We had a freshman student in our of our projects who commuted with her brother to a regional university. Sometimes she was on campus while her brother was in class and I asked her what she did. She said that she sat in her car and looked out at all the students walking around and thought, “How did they get to know each other? How did they become friends?” It was so sad. Here she was, a first-year college student, at a time in life when people are trying to meet and build important relationship, who was so fearful that she stayed in the car.
We worked with an international student at a liberal arts college. She told us how she felt up-in-the-air, disconnected. She felt that way in college. And she felt that way back home, where she couldn’t fully connect with her peers who were having different experiences.
It’s easy for people going to college to feel like they are the only ones going through the challenges facing them. In reality, there is a general truth that this is a major transition for everyone. If we can help students anticipate this challenge, help them see how normal it is, we can help them make it through.
From a practical standpoint, how do you see these insights being developed further and deployed?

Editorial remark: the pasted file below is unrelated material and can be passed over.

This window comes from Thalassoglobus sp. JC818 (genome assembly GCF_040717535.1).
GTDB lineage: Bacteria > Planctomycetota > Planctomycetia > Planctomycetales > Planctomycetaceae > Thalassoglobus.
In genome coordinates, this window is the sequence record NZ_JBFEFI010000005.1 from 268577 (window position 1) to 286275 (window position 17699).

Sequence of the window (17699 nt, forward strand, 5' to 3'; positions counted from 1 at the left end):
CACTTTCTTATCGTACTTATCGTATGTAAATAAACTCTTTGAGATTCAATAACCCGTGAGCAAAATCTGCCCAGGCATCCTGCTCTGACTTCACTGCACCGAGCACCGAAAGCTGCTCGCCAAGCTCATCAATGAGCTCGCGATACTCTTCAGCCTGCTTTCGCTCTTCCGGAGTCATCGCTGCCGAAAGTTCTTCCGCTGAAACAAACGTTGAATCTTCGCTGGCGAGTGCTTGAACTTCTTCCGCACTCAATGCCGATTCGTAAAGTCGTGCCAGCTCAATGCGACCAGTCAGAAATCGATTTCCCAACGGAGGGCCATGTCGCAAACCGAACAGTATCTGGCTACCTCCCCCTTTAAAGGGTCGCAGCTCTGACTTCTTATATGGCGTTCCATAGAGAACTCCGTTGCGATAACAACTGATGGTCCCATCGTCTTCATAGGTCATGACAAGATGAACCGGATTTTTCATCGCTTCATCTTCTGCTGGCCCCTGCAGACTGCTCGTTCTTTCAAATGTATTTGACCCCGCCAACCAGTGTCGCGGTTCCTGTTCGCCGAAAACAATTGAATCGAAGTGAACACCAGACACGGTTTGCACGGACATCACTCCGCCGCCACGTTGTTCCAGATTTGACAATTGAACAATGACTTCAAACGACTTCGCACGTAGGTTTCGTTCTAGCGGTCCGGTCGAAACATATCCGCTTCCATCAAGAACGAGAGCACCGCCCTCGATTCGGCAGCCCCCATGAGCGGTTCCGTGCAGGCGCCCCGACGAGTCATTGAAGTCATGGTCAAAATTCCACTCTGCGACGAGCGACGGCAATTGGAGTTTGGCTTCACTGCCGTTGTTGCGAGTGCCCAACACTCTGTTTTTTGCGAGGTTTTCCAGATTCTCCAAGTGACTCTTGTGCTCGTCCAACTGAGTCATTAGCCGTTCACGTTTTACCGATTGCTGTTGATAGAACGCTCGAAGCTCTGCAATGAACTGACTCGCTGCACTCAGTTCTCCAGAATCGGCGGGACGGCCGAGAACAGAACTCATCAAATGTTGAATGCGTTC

We just completed the first cycle of work with our College Transition Collaborative (CTC), a project with college and university partners to develop, deliver, and evaluate pre-matriculation versions of social-belonging interventions with incoming students at campuses across the country. We’re testing our interventions on a randomized basis with students at 18 schools. We’ll be expanding again to 25 schools soon. What we’re trying to do is to learn how we can work with heterogeneous post-secondary institutions, from highly selective schools to broad access universities, to effectively deliver these interventions in diverse communities. We’ll know a lot more about how to work together with partners, how to deploy these interventions, and what their effects are over the next few years.
What keeps you optimistic and excited about the future in your work?
A few years ago, the Thaler and Sunstein book Nudge: Improving Decisions About Health, Wealth, and Happiness came out and had a big impact. It highlighted that big problems, like poor signup rates for organ donations or retirement savings plans, can be addressed if we change the situation even slightly to make it easier or more convenient to behave in a positive way. This approach doesn’t control the situation just tweaks it to encourage positive change. But a limitation of the nudge approach is that all it does is affect the person’s behavior in that given circumstance—it just nudges a given behavior, or decision. But many problems unfold over time in many complex circumstances. The problem of school achievement isn’t a problem of one decision or behavior in one situation. It’s more complex. What people carry with them from one circumstance to the next—what can affect their behavior in diverse situations over time—are their beliefs and theories, how they make sense of the world. In understanding these psychological processes, we can create “wise” interventions that help people function more effectively and achieve their goals and, at the same time, address major societal problems.